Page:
As Licata watched, a beautiful four-or five-year-old dusky girl with light-blue eyes filled the screen. Her cornrowed hair was wet, the sequins of her bright-teal bathing suit twinkling.
“Who’s the funny man, Daddy?” the little girl said as she squatted, peering curiously at Licata.
“Back in the pool now, Bianca. I want you to do two laps of backstroke now,” Perrine said lovingly from behind her. “Daddy’s just watching a grown-up show.”
Licata watched the girl shrug and walk offscreen.
“What do you think of this TV setup? Amazing clarity, yes?” Perrine said, removing his sunglasses to show his sparkling light-blue eyes. “It’s called TelePresence, the latest thing from Cisco Systems. It’s costing me a small fortune, but I couldn’t help myself. I couldn’t pass up the opportunity to see and speak with you one last time.”
Licata opened his mouth to say something, then suddenly found himself weeping.
“Tears, Mr. Licata? Seriously? You of all people know perfectly well that men in this world fall into two categories, tools or enemies. You refused to work with me. What did you think was going to happen?”
Perrine took a sip of his drink and wiped his lips daintily with a napkin before he continued.
“It’s not like I didn’t give you a chance. I offered friendship, remember?” he said. “A mutually beneficial partnership. I explained to you how the world was changing. How I could help you and the American Mafia to weather that transition. In earnest I said these things.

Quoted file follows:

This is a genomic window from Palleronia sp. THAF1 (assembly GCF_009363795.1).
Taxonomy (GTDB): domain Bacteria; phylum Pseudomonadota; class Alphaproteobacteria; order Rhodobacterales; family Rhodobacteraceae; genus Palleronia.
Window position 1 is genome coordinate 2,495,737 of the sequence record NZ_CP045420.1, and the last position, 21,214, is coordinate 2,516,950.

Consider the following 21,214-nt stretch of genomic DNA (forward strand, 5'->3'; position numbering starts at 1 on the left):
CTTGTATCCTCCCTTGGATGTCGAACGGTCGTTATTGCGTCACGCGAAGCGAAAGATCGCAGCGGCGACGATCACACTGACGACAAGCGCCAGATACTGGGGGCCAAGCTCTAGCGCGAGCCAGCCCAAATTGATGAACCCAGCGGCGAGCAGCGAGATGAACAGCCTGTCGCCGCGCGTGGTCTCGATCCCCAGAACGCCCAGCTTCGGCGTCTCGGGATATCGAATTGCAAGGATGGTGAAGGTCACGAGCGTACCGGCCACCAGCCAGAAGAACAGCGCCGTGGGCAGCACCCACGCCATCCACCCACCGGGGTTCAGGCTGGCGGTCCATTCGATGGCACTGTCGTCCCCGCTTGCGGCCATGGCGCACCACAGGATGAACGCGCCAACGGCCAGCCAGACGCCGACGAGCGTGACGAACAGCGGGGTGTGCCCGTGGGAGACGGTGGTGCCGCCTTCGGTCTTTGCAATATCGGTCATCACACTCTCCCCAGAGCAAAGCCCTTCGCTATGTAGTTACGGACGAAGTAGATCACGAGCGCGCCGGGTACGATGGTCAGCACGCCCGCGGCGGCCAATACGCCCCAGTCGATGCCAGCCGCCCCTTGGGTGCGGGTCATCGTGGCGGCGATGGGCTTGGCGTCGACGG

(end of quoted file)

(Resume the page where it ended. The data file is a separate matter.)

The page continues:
“Do you remember what you said before you hung up on me? It was rather humorous. You said that instead of working with your organization, my Mexican friends and I ought to, and I quote, ‘go back and do what you’re good at: washing dishes and cutting grass.’ ”
He brushed an imaginary speck from the shoulder of his pristine silk shirt.
“Mr. Licata, as you see now, my people aren’t the type that do dishes, and instead of grass, the only things we cut are heads.”
“You’re right,” Licata said, blood from his wrecked mouth flecking the cement floor. “I was wrong, Manuel. Way, way off base to disrespect you like that. I see how serious a player you are. We can help each other. I can help you. We can work it out.”
Perrine laughed as he slipped his shades on and leaned back.
“ ‘We can work it out’?” he said as he put his hands behind his head. “You mean like the famous Beatles song, Mr. Licata? That’s precisely the problem. There’s no time, my friend.”
“But—” Licata said as the downward-flowing gas finally touched the candle flame.
Then Licata, his basement, and most of his obnoxious Connecticut McMansion were instantly vaporized as five thousand cubic feet of natural gas went up all at once in a ripping, reverberating, ground-shuddering blast.
Copyright © 2013 by James Patterson
Read by Danny Mastrogiorgio & Henry Leyva